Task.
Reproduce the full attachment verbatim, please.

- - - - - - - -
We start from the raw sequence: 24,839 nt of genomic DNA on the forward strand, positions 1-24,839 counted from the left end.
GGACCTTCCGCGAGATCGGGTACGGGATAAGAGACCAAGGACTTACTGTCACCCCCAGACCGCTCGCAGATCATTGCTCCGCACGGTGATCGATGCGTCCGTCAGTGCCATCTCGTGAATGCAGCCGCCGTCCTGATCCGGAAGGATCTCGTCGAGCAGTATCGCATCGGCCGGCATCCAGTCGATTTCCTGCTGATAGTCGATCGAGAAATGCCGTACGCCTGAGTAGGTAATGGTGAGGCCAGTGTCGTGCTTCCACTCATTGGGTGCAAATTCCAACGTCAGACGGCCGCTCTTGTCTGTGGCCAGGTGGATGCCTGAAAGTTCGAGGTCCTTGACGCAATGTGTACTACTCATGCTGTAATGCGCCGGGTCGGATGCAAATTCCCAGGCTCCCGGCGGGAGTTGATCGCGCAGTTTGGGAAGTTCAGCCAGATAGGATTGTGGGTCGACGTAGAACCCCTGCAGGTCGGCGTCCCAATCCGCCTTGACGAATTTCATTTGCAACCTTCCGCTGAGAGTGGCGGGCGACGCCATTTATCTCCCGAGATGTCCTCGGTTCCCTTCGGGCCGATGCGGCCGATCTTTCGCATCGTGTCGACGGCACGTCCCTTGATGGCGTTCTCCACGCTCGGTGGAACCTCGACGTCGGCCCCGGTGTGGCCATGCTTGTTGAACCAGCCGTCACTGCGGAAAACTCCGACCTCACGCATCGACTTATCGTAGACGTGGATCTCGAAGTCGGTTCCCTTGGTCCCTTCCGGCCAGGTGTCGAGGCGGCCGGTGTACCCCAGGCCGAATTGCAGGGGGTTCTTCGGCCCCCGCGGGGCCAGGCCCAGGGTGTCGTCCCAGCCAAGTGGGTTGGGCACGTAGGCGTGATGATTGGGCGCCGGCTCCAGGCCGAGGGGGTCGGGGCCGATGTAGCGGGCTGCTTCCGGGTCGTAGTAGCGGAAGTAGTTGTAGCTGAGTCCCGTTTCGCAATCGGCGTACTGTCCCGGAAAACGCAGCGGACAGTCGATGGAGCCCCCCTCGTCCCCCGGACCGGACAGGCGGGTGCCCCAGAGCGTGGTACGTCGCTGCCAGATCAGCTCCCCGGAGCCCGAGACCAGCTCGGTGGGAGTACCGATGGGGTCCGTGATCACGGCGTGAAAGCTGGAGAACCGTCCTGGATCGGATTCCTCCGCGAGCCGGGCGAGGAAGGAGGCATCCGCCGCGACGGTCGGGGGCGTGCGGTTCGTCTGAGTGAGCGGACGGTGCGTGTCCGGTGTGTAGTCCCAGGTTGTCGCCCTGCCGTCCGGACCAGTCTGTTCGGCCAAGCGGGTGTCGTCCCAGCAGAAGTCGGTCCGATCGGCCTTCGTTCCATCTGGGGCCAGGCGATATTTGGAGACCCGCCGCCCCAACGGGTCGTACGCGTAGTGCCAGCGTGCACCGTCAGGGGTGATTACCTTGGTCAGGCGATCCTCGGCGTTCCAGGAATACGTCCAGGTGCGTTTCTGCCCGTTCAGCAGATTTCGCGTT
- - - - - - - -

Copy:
We start from the raw sequence: 24,839 nt of genomic DNA on the forward strand, positions 1-24,839 counted from the left end.
GGACCTTCCGCGAGATCGGGTACGGGATAAGAGACCAAGGACTTACTGTCACCCCCAGACCGCTCGCAGATCATTGCTCCGCACGGTGATCGATGCGTCCGTCAGTGCCATCTCGTGAATGCAGCCGCCGTCCTGATCCGGAAGGATCTCGTCGAGCAGTATCGCATCGGCCGGCATCCAGTCGATTTCCTGCTGATAGTCGATCGAGAAATGCCGTACGCCTGAGTAGGTAATGGTGAGGCCAGTGTCGTGCTTCCACTCATTGGGTGCAAATTCCAACGTCAGACGGCCGCTCTTGTCTGTGGCCAGGTGGATGCCTGAAAGTTCGAGGTCCTTGACGCAATGTGTACTACTCATGCTGTAATGCGCCGGGTCGGATGCAAATTCCCAGGCTCCCGGCGGGAGTTGATCGCGCAGTTTGGGAAGTTCAGCCAGATAGGATTGTGGGTCGACGTAGAACCCCTGCAGGTCGGCGTCCCAATCCGCCTTGACGAATTTCATTTGCAACCTTCCGCTGAGAGTGGCGGGCGACGCCATTTATCTCCCGAGATGTCCTCGGTTCCCTTCGGGCCGATGCGGCCGATCTTTCGCATCGTGTCGACGGCACGTCCCTTGATGGCGTTCTCCACGCTCGGTGGAACCTCGACGTCGGCCCCGGTGTGGCCATGCTTGTTGAACCAGCCGTCACTGCGGAAAACTCCGACCTCACGCATCGACTTATCGTAGACGTGGATCTCGAAGTCGGTTCCCTTGGTCCCTTCCGGCCAGGTGTCGAGGCGGCCGGTGTACCCCAGGCCGAATTGCAGGGGGTTCTTCGGCCCCCGCGGGGCCAGGCCCAGGGTGTCGTCCCAGCCAAGTGGGTTGGGCACGTAGGCGTGATGATTGGGCGCCGGCTCCAGGCCGAGGGGGTCGGGGCCGATGTAGCGGGCTGCTTCCGGGTCGTAGTAGCGGAAGTAGTTGTAGCTGAGTCCCGTTTCGCAATCGGCGTACTGTCCCGGAAAACGCAGCGGACAGTCGATGGAGCCCCCCTCGTCCCCCGGACCGGACAGGCGGGTGCCCCAGAGCGTGGTACGTCGCTGCCAGATCAGCTCCCCGGAGCCCGAGACCAGCTCGGTGGGAGTACCGATGGGGTCCGTGATCACGGCGTGAAAGCTGGAGAACCGTCCTGGATCGGATTCCTCCGCGAGCCGGGCGAGGAAGGAGGCATCCGCCGCGACGGTCGGGGGCGTGCGGTTCGTCTGAGTGAGCGGACGGTGCGTGTCCGGTGTGTAGTCCCAGGTTGTCGCCCTGCCGTCCGGACCAGTCTGTTCGGCCAAGCGGGTGTCGTCCCAGCAGAAGTCGGTCCGATCGGCCTTCGTTCCATCTGGGGCCAGGCGATATTTGGAGACCCGCCGCCCCAACGGGTCGTACGCGTAGTGCCAGCGTGCACCGTCAGGGGTGATTACCTTGGTCAGGCGATCCTCGGCGTTCCAGGAATACGTCCAGGTGCGTTTCTGCCCGTTCAGCAGATTTCGCGTT